Chest Biomechanics

HypertrophyCoach Joe Bennett Forums Training Chest Biomechanics

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  • #382523
    Gus
    Participant

    Hey guys quick questions that have been bothering me.

    Both the chest and the lats (both converging muscle groups) largely function off of a similar mechanism in using the ribcage to create motion.

    Talking about Chest: Wouldn’t a “wider arm path/wide elbow position” create less recruitment/advantage to move the arm? Wouldn’t the arms being closer to the ribcage (up to a certain point) creates a greater mechanical advantage?

    When it comes to chest flys… are they even worth doing? Since the pecs gain leverage to move the arm when the arm is tighter to the ribs (just like the lats), wouldn’t a converging cable press be superior to a cable fly? Especially considering the way people typically perform flys (straight-ish arms in higher degrees of abduction/flexion). This wouldn’t be a good mechanical set up for the pec to bring the arm across the body. Considering the anatomy of the coracobrachialis, it’s your body’s best solution for pulling the arm across the body in this kind of position. And it (coracobrachialis) is the muscle doing a large percentage of the humeral adduction rather than the pecs considering it has the best line of pull from a fiber orientation standpoint?

    #382577
    Gus
    Participant

    Some things I’d like to add:

    In regards to a wide elbow position in Chest Pressing motions

    I do understand that all that matters for the chest to do some work is making sure that anything that crosses the GH joint has an internal moment arm with the direction we’re trying to move the joint + how well it align with the plane of motion. My main problem with the horizontal abduction stuff is the decrease in subacromial space, which could lead to shoulder impingement. Not to mention that position causes the most pec tears considering that the pec tendon gets lengthened under significant tension in that position. I do understand that you have to “find what doesn’t hurt and you feel comfortable with.” But, my rebuttal to that is the same as someone that does barbell skull crushers with a close grip and says it “doesn’t hurt and feels comfortable”… it does now, but how will it be after a couple of years of consistent lifting? Will that person have connective tissue and joint problems? maybe.. maybe not…. but why risk it if you want to be doing this for a long time and be healthy.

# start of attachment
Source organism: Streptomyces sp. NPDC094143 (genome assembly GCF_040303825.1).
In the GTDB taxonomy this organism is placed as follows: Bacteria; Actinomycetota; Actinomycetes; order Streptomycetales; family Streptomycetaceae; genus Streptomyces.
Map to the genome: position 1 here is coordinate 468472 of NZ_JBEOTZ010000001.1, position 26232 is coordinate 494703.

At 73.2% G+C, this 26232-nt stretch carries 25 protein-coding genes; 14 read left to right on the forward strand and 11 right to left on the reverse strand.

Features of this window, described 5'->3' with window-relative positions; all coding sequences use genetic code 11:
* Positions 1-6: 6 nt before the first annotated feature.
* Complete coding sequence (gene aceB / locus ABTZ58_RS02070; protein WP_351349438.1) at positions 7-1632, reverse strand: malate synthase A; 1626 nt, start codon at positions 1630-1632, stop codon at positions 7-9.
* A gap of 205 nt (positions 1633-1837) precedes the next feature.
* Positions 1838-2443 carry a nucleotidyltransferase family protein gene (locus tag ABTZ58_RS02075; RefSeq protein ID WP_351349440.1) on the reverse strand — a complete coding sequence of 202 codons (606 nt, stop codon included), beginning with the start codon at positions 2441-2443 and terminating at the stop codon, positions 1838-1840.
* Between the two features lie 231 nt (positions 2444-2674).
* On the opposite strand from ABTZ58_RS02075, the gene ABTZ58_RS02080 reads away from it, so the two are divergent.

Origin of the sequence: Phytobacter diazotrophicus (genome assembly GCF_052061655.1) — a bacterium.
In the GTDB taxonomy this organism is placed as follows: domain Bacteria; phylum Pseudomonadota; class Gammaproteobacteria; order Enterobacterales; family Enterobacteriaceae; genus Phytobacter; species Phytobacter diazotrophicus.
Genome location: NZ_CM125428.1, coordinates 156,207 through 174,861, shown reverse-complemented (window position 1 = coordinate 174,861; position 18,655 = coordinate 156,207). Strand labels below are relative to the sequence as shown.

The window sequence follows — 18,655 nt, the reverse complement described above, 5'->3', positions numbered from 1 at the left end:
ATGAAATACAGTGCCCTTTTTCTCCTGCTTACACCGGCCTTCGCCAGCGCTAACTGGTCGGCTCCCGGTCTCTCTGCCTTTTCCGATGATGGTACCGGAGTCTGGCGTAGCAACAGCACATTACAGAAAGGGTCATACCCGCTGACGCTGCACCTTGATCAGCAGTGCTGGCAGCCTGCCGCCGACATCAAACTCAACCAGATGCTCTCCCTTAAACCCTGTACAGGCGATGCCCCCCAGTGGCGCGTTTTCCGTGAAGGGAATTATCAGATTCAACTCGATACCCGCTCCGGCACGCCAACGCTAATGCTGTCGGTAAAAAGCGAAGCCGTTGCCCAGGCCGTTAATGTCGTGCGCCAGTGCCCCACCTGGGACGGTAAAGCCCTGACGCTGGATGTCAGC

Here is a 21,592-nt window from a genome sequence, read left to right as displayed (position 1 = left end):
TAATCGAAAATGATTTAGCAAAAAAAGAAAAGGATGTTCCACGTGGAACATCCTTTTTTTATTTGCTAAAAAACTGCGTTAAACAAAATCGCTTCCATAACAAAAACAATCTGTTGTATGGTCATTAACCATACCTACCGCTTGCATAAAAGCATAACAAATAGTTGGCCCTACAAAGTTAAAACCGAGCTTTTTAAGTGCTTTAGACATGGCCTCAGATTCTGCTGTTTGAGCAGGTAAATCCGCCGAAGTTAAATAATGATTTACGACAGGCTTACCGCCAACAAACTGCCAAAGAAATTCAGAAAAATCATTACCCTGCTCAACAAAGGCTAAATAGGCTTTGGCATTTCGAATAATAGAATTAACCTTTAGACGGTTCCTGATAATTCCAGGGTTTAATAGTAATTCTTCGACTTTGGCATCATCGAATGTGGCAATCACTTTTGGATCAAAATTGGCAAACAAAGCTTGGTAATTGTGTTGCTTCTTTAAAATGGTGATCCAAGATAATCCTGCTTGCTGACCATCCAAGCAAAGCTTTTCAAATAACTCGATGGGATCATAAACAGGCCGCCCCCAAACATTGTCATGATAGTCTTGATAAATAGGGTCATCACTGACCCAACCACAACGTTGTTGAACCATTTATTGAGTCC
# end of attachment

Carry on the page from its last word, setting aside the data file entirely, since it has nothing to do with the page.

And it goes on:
With all of this being said, however, since the pecs (just like the lats) utilize the ribcage as an anatomical pulley… wouldn’t a tucked in elbow position (again, not enough to make it a front delt movement) provide the pecs with the most mechanical advantage to produce force + protect shoulder integrity? Why even bother with Barbell & Smith machine presses? Wouldn’t good machines, dumbbells, and cables be more “efficient”?

    #383322
    Gus
    Participant

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